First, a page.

Michael Skwara had his John Deere tractor from the 1960s retrofitted with a rollover bar in the spring.
Skwara — who raises produce, beef, pork and eggs to sell at his farm stand and at farmers markets — said he couldn’t have afforded the bar without a rebate program offered through the New York Center for Agricultural Medicine and Health, an affiliate of Bassett Healthcare Network.
Although he’s never experienced a rollover, he knows farmers who have.
“It is (scary),” he said. “You always think it could have been you.”
Rollovers are the No. 1 cause of farm injury and death. The rebate program, which started in 2006 and slowly expanded to seven states, provides information to farmers on how to find and install the right rollover bar. And it’s given rebates for at least 2,319 rollover bars. Center staff has heard from 19 of those farmers who later rolled over.
The problem is that under President Donald Trump’s proposed budget, the program could face severe cuts.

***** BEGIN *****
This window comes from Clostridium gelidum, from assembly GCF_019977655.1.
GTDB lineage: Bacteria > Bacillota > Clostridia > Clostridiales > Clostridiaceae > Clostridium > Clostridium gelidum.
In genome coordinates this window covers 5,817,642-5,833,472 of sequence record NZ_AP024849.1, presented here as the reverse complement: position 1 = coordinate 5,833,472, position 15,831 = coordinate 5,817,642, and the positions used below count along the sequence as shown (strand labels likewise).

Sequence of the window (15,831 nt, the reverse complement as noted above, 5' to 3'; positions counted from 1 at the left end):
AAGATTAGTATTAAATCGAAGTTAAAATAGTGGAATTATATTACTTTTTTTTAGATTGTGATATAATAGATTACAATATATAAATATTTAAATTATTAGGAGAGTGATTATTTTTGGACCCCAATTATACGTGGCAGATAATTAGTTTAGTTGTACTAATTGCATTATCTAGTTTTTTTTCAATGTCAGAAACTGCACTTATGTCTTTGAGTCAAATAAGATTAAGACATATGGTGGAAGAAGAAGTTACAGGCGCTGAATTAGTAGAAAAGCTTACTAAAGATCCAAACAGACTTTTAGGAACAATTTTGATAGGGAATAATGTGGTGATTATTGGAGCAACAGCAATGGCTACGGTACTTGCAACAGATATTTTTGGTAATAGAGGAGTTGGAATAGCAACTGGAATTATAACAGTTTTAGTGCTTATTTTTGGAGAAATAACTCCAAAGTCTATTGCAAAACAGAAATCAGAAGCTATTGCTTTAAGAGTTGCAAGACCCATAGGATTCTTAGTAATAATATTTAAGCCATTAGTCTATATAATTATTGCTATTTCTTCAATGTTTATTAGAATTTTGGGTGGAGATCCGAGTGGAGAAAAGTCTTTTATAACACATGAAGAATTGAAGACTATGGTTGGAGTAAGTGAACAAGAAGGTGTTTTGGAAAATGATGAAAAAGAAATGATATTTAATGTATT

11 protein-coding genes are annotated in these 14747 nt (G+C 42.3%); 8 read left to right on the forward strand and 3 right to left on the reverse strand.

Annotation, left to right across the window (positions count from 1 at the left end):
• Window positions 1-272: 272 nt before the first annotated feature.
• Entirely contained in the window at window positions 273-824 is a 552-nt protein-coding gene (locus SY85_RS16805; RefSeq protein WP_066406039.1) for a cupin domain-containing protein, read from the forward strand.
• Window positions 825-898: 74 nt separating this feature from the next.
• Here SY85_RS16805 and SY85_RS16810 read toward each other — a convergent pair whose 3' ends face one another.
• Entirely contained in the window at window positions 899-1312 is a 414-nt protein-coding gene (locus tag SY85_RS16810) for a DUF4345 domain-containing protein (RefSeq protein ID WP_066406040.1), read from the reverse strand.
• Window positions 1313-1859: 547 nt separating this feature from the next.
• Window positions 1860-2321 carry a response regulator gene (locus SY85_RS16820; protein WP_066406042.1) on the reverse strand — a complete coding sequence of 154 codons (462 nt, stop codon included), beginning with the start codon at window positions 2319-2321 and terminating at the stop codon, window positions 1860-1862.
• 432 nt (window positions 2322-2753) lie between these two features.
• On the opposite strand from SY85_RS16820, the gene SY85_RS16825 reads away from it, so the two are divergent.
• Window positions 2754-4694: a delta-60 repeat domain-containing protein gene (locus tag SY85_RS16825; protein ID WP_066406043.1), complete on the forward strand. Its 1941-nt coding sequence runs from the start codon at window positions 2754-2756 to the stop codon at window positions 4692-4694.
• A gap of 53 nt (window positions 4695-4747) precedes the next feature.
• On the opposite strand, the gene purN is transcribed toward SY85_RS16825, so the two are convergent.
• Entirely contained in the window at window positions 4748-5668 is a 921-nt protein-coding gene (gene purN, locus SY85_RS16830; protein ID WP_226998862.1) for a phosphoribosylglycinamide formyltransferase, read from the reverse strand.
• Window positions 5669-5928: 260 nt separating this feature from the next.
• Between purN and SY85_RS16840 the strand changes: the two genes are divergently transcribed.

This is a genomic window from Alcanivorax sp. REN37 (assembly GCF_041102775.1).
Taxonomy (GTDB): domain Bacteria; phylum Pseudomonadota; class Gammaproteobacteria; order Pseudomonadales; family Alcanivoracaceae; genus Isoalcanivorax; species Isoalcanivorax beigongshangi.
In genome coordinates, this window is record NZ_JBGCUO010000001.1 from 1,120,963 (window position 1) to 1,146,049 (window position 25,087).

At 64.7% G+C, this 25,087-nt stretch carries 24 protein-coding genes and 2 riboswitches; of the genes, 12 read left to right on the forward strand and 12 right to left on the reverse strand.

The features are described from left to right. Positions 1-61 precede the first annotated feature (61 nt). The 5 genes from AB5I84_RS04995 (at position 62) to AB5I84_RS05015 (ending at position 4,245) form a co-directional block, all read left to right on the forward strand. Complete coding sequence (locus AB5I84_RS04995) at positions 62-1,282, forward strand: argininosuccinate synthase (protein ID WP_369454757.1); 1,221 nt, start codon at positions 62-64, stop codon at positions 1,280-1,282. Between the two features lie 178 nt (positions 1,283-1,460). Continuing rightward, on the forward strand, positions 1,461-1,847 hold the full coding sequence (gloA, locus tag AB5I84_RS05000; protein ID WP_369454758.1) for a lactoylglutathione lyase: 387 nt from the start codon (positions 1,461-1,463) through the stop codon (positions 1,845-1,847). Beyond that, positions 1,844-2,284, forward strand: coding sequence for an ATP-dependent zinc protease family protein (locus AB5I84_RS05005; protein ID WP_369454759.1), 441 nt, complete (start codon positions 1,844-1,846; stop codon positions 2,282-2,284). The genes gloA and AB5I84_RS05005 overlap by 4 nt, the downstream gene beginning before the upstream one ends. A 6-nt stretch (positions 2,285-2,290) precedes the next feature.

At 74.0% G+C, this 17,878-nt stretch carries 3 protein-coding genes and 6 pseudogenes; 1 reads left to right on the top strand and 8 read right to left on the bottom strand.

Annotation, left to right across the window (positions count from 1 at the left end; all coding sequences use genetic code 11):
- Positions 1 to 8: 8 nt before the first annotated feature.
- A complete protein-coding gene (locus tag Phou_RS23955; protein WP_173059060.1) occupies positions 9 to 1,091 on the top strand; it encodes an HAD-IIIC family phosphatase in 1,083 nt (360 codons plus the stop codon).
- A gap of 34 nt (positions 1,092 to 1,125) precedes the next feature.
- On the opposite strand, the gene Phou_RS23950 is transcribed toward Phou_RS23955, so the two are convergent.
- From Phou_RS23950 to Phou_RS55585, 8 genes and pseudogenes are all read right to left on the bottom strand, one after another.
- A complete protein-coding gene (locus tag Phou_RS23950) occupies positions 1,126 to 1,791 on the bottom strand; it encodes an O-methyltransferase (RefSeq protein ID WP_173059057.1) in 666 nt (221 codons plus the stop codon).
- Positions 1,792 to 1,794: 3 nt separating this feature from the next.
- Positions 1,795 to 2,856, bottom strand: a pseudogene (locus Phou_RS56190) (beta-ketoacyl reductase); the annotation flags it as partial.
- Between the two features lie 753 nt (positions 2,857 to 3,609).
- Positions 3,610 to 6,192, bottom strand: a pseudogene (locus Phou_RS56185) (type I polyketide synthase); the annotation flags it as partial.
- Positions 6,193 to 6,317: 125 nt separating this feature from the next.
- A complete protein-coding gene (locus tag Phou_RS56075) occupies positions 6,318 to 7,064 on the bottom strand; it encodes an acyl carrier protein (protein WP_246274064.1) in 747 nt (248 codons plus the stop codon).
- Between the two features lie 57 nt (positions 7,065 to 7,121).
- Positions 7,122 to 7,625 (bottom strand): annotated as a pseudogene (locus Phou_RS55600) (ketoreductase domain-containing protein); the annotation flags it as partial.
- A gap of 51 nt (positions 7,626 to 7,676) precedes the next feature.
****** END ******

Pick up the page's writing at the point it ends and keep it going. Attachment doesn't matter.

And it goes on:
Research shows that one occupational fatality costs about $1 million, making the program, which has spent about $1.8 million on rebates so far, extremely cost effective, she said.
The program just went national; it’s being led by the National Tractor Safety Coalition and administered by the Northeast Center for Occupational Health and Safety: Agriculture, Forestry and Fishing, another Bassett affiliate and partner of the New York Center for Agricultural Medicine and Health, which limits its work to New York while the Northeast Center works outside the state.
The Northeast Center conducted the research that led to…
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